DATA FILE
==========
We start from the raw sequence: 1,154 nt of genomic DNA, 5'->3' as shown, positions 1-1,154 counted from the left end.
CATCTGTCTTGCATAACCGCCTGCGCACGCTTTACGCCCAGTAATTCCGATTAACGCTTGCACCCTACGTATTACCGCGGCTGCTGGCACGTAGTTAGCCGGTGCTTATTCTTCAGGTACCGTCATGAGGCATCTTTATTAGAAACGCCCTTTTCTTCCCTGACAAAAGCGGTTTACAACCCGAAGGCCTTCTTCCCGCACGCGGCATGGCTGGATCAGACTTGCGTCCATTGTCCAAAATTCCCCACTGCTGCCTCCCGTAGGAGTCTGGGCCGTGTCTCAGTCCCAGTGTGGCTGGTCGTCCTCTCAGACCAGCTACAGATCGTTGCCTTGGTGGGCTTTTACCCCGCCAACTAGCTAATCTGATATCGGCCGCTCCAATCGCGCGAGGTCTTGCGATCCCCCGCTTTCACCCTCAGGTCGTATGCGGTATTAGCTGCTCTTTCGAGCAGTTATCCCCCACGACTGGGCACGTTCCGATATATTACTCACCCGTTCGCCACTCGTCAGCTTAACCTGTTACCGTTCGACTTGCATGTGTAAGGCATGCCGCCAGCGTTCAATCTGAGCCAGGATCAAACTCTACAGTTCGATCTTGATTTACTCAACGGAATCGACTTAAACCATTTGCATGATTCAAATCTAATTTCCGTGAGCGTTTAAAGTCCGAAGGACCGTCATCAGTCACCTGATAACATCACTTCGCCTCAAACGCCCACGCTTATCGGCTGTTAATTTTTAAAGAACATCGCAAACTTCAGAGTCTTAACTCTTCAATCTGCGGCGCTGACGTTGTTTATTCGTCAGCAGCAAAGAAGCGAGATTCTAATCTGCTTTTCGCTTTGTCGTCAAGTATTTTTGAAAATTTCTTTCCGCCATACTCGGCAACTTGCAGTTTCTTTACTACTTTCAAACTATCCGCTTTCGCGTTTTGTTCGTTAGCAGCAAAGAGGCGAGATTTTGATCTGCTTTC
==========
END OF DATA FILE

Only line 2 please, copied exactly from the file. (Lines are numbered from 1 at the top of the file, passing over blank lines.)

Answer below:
CATCTGTCTTGCATAACCGCCTGCGCACGCTTTACGCCCAGTAATTCCGATTAACGCTTGCACCCTACGTATTACCGCGGCTGCTGGCACGTAGTTAGCCGGTGCTTATTCTTCAGGTACCGTCATGAGGCATCTTTATTAGAAACGCCCTTTTCTTCCCTGACAAAAGCGGTTTACAACCCGAAGGCCTTCTTCCCGCACGCGGCATGGCTGGATCAGACTTGCGTCCATTGTCCAAAATTCCCCACTGCTGCCTCCCGTAGGAGTCTGGGCCGTGTCTCAGTCCCAGTGTGGCTGGTCGTCCTCTCAGACCAGCTACAGATCGTTGCCTTGGTGGGCTTTTACCCCGCCAACTAGCTAATCTGATATCGGCCGCTCCAATCGCGCGAGGTCTTGCGATCCCCCGCTTTCACCCTCAGGTCGTATGCGGTATTAGCTGCTCTTTCGAGCAGTTATCCCCCACGACTGGGCACGTTCCGATATATTACTCACCCGTTCGCCACTCGTCAGCTTAACCTGTTACCGTTCGACTTGCATGTGTAAGGCATGCCGCCAGCGTTCAATCTGAGCCAGGATCAAACTCTACAGTTCGATCTTGATTTACTCAACGGAATCGACTTAAACCATTTGCATGATTCAAATCTAATTTCCGTGAGCGTTTAAAGTCCGAAGGACCGTCATCAGTCACCTGATAACATCACTTCGCCTCAAACGCCCACGCTTATCGGCTGTTAATTTTTAAAGAACATCGCAAACTTCAGAGTCTTAACTCTTCAATCTGCGGCGCTGACGTTGTTTATTCGTCAGCAGCAAAGAAGCGAGATTCTAATCTGCTTTTCGCTTTGTCGTCAAGTATTTTTGAAAATTTCTTTCCGCCATACTCGGCAACTTGCAGTTTCTTTACTACTTTCAAACTATCCGCTTTCGCGTTTTGTTCGTTAGCAGCAAAGAGGCGAGATTTTGATCTGCTTTC